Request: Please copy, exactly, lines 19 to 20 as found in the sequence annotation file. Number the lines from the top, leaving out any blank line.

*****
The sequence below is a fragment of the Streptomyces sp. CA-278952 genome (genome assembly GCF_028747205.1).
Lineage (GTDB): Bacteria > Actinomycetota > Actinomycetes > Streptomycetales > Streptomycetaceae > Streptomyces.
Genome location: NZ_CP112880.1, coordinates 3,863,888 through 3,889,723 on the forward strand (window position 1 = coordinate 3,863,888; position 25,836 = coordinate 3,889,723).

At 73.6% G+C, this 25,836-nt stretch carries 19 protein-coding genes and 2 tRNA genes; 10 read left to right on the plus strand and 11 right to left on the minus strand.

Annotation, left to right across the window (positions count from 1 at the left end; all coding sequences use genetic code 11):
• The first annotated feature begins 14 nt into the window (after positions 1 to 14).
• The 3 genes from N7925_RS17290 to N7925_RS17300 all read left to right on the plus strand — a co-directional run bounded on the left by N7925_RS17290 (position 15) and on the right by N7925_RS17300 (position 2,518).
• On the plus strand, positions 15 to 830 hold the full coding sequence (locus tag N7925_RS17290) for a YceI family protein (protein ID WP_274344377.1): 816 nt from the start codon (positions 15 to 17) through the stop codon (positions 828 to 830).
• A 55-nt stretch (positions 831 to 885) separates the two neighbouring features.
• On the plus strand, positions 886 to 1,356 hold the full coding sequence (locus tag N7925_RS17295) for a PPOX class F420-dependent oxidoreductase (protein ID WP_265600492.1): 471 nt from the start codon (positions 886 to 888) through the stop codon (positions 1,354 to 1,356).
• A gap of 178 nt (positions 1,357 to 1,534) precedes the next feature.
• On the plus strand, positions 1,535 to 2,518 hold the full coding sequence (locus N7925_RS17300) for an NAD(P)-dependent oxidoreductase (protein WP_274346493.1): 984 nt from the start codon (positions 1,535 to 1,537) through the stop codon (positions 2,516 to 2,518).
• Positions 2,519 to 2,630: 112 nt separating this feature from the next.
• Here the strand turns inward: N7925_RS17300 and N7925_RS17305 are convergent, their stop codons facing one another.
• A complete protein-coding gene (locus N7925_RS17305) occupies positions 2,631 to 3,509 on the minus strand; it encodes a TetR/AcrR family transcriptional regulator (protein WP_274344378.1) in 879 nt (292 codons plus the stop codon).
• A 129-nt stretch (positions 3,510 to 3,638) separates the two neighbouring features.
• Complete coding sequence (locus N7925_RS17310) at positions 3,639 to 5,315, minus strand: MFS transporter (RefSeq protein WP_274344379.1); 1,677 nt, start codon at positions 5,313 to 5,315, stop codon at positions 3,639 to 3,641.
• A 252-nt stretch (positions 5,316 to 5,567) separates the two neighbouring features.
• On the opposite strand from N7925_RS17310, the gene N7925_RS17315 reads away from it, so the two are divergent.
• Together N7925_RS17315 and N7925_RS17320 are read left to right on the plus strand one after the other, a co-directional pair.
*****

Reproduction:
• On the opposite strand from N7925_RS17310, the gene N7925_RS17315 reads away from it, so the two are divergent.
• Together N7925_RS17315 and N7925_RS17320 are read left to right on the plus strand one after the other, a co-directional pair.